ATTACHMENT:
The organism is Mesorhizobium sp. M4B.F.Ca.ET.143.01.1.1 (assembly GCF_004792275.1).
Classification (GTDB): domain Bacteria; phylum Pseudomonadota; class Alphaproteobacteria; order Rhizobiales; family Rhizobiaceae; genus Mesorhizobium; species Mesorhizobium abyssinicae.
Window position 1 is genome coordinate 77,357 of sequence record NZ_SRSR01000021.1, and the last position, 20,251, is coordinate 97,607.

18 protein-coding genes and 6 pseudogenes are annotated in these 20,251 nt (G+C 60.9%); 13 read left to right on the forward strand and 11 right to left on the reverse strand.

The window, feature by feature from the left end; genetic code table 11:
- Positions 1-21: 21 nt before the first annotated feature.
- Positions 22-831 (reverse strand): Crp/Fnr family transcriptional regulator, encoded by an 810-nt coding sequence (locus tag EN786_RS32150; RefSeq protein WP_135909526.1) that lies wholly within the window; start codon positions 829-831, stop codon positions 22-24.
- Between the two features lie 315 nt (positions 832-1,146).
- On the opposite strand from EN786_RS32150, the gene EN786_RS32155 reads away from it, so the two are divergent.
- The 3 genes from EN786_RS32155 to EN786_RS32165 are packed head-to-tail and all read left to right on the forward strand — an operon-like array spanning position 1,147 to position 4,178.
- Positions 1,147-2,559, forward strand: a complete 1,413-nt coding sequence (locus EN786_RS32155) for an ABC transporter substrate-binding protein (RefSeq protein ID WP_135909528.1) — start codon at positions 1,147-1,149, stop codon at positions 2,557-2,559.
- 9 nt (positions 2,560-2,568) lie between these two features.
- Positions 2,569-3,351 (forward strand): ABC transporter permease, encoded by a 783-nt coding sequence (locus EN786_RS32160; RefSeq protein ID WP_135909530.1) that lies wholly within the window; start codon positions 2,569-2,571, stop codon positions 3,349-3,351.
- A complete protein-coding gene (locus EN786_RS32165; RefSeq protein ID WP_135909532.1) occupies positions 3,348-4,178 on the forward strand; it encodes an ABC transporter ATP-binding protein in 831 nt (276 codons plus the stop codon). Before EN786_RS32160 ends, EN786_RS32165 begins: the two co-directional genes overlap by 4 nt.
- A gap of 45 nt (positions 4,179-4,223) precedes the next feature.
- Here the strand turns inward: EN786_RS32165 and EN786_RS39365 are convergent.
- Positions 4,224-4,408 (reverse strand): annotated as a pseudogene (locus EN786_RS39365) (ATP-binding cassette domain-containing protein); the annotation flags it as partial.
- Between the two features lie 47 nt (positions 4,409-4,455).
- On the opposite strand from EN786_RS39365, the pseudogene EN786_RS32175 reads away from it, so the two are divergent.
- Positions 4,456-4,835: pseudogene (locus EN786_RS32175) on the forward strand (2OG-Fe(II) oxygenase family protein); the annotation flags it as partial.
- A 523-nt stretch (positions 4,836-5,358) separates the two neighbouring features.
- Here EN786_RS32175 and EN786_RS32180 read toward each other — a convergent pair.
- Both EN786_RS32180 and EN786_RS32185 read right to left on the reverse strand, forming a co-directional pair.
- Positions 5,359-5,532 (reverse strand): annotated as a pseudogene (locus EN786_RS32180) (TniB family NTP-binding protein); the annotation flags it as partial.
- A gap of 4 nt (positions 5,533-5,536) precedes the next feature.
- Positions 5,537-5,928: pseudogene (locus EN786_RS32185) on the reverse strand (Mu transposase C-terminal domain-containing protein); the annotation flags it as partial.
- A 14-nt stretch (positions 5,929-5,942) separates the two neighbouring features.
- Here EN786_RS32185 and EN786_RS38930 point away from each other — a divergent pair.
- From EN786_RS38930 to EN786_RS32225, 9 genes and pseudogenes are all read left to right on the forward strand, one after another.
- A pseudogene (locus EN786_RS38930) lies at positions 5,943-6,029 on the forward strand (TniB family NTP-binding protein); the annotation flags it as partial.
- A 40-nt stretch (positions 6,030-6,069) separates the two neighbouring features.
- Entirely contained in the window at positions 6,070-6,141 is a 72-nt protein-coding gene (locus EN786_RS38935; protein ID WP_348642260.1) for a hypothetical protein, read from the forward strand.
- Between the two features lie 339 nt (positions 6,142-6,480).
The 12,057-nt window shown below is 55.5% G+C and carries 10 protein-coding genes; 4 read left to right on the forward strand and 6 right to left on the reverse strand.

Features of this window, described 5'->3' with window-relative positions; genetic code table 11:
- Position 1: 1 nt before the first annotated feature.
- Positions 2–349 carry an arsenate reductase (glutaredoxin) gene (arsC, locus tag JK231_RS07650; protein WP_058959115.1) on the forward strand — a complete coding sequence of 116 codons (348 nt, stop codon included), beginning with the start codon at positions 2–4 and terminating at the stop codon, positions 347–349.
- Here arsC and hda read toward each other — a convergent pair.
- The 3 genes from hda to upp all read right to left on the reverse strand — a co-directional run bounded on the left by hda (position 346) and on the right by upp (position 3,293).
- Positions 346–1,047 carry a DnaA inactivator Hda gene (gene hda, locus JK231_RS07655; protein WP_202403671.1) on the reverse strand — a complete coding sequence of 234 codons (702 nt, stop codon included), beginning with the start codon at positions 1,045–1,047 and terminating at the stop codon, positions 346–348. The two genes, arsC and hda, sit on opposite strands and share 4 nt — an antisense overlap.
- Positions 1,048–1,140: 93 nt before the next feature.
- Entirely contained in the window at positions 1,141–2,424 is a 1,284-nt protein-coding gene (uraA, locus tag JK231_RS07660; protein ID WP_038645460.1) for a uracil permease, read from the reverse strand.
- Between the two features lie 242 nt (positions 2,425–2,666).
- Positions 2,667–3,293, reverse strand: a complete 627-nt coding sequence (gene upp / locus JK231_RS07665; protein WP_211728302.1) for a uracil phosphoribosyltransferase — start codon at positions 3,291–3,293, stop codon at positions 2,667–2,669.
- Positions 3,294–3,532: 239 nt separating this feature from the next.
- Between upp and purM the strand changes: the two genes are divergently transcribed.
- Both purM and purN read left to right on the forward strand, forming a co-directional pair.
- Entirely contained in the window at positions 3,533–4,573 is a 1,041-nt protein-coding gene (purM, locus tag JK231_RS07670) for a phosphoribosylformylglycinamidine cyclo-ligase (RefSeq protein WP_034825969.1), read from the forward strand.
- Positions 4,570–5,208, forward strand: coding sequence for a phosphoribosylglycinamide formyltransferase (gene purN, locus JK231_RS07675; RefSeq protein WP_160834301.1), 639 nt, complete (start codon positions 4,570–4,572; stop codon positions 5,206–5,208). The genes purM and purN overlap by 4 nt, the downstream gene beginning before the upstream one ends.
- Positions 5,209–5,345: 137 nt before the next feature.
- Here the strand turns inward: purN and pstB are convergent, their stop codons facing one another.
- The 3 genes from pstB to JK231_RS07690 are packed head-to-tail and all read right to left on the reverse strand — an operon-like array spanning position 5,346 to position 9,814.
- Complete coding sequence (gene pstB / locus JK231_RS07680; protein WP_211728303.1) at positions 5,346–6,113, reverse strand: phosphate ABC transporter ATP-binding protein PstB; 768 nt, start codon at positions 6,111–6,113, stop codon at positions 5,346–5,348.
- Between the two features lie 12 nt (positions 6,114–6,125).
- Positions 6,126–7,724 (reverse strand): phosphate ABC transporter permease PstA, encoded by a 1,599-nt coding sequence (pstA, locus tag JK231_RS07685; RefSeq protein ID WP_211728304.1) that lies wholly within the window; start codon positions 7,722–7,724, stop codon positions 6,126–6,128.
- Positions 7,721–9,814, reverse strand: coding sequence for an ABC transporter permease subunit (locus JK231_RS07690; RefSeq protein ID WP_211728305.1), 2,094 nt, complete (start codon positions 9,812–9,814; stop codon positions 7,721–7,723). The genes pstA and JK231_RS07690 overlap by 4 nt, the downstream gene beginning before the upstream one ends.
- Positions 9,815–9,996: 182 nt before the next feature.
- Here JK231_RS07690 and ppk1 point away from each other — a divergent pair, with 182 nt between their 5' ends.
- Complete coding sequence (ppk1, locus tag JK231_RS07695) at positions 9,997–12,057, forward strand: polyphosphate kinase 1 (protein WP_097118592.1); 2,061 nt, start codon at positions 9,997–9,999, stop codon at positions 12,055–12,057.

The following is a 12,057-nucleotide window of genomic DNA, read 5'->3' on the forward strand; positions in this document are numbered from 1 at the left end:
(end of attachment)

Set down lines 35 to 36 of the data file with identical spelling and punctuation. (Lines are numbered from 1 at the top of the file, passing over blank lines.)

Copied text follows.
Features of this window, described 5'->3' with window-relative positions; genetic code table 11:
- Position 1: 1 nt before the first annotated feature.